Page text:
Video / Film

Doug Hall: The Terrible Uncertainty of the Thing Described at SFAI

Doug Hall. The Terrible Uncertainty of the Thing Described, 1987; video still, San Francisco Art Institute, Walter and McBean Galleries. Collection of SFMOMA, purchased through a gift of the Modern Art Council and the San Francisco Art Dealers Association. © Doug Hall. Photo: Gregory Goode.

Today from our partners at Art Practical, we bring you a review of Doug Hall’s The Terrible Uncertainty of the Thing Described, currently on view at the Walter and McBean Galleries of the San Francisco Art Institute. Author Maria Porges notes: “Perhaps the most fascinating thing about Hall’s seminal work is its quality of timelessness.” This article was originally published on May 21, 2015. In 1989, the San Francisco[…..]

FOCUS: Mario García Torres at the Modern Art Museum of Fort Worth

Mario García Torres. The Schlieren Plot,n.d.; HD video and sound, 29 minutes. Courtesy of the Artist and Proyectos Monclova, Mexico.

Shotgun Reviews are an open forum where we invite the international art community to contribute timely, short-format responses to an exhibition or event. For the next five Sundays, our Shotgun Reviews will come from the finalists for the Daily Serving/Kadist Art Foundation Writing Fellowship in Mexico City. In today’s edition, author Leslie Moody Castro reviews the work of Mexico City–based artist Mario García Torres at the Modern Art[…..]

Wael Shawky: Cabaret Crusades at MoMA PS1

Wael Shawky. Wael Shawky: Cabaret Crusades, 2015; installation view, MoMA PS1, New York, featuring marionettes from Cabaret Crusades: The Secrets of Karbala, 2015. Courtesy of MoMA PS1, New York, and Sfeir Semler Gallery, Beirut and Hamburg.

Wael Shawky’s gorgeous cinematography, sets, and marionettes fuse a child-like play with the horrors and complications of war and history.

Heidi Schwegler: Botched Execution at the Art Gym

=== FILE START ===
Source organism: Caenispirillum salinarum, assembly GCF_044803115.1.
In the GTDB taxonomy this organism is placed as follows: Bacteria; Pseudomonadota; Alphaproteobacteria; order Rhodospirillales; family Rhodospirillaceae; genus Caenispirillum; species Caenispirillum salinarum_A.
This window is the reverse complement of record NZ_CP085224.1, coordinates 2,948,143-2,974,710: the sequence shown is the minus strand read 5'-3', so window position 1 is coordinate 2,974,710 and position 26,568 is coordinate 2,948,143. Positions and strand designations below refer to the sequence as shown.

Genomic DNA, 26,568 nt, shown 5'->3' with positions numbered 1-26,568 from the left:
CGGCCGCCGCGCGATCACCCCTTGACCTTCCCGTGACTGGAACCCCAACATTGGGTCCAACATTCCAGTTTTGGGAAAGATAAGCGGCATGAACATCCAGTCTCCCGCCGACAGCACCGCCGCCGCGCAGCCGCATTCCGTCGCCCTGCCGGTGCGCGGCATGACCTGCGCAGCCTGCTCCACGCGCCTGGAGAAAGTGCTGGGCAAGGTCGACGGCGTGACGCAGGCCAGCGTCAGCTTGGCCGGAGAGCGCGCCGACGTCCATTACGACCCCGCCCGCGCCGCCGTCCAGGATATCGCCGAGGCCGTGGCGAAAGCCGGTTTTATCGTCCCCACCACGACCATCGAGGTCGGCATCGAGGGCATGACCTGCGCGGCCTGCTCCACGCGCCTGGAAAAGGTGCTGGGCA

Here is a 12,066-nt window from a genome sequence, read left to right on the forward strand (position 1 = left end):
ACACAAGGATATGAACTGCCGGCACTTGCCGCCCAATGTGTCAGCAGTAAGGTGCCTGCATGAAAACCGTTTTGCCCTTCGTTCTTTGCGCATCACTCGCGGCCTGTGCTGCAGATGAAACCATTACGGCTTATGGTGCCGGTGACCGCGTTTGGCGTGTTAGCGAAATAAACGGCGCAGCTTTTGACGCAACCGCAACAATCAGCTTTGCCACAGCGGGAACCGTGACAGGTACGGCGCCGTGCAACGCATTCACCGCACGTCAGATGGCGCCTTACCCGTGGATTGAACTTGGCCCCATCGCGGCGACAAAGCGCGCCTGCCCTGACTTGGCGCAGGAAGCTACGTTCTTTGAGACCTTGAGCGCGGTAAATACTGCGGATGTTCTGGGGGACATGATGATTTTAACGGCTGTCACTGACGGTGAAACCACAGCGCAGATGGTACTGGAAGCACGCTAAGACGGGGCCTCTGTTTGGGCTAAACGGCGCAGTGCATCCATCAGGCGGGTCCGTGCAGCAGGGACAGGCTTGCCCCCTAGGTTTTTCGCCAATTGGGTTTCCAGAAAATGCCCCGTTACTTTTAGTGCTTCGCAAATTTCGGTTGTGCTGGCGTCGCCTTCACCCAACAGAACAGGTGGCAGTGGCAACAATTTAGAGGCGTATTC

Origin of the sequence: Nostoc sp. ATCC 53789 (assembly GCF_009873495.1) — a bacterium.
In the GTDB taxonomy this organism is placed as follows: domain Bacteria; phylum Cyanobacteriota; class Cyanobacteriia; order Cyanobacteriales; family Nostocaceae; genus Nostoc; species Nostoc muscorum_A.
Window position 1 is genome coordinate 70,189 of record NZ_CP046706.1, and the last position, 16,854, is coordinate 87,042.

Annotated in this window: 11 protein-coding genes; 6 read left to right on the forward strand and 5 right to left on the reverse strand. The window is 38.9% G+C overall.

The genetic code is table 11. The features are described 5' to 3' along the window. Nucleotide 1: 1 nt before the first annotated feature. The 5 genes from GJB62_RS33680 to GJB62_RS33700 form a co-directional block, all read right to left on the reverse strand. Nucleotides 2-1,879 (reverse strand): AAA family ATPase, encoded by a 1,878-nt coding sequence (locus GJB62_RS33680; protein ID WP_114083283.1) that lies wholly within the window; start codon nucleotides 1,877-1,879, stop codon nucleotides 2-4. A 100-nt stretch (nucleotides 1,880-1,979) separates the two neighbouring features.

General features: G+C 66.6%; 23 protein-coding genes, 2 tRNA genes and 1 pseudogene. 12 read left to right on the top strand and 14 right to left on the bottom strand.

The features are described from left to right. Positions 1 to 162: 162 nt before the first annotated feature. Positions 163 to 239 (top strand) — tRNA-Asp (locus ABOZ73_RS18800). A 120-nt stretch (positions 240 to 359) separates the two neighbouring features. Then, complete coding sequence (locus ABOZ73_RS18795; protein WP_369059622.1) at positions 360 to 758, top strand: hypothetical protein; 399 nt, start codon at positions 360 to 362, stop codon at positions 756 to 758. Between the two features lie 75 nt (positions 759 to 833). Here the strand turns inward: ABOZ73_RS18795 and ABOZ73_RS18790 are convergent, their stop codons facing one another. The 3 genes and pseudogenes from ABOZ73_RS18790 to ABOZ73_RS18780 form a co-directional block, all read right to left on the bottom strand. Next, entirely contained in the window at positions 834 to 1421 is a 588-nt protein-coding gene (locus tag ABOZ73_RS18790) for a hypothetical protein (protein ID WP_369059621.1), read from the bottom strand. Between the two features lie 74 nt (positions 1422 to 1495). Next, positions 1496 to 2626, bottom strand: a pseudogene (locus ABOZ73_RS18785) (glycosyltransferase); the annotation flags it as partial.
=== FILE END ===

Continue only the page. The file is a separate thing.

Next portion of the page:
Heidi Schwegler. Separation Anxiety_04, 2014; concrete; 16 x 16 x 6 in. Courtesy of the Artist and the Art Gym at Marylhurst University.  Photo: Stephen Funk

While walking through her retrospective Botched Execution, Portland-based artist Heidi Schwegler recounted a story about a lost baby boy. He disappeared during the night—last seen falling asleep in bed between his grandparents. In the morning, he was gone. The police arrived to search the home and surrounding area, and they turned up no trace. Hours later, in the bedroom, an officer heard a small cough—a[…..]

From the Archives – Kim Anno: Water City Berkeley at Kala Art Institute

Kim Anno. Water City Berkeley, 2013 (still); dual-projected video; 21:00. Courtesy of the artist.

Today from our archives we bring you a look back at John Zarobell’s review of Water City Berkeley at Kala Art Institute in Berkeley, California. The first line of the review says it all: “Why celebrate when the world is going to hell?” This article was originally published on December 22, 2013. Why celebrate when the world is going to hell? Kim Anno’s ambitious effort to envision the future of humanity[…..]

The Secession Sessions at Kadist Art Foundation

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Today from our friends at Kadist Art Foundation, we bring you a video excerpt from The Secession Sessions, “an exhibition and series of related public programs exploring a place caught in a contested narrative.” In this session, art historian Julia Bryan-Wilson gives a brief history of artists re-creating political systems within their practices, artist Aaron Gach talks about his work at the Center for Tactical Magic, and poet David Buuck[…..]

Derek Jarman: Super 8

Derek Jarman. My Very Beautiful Movie, 1972 (contact sheet of film stills); Super 8mm; 17:13. Courtesy of Thames & Hudson and LUMA Foundation.

Today from our partners at Art Practical, we bring you Anton Stuebner’s consideration of Derek Jarman: Super 8, a recent monograph from Thames & Hudson. Steubner notes, “[The book] shows an artist fully coming into his own at a social and historical moment when his distinct creative voice would become more needed than ever.” This article was originally published on April 9, 2015. In his lifetime, Derek Jarman (1942–1994) was[…..]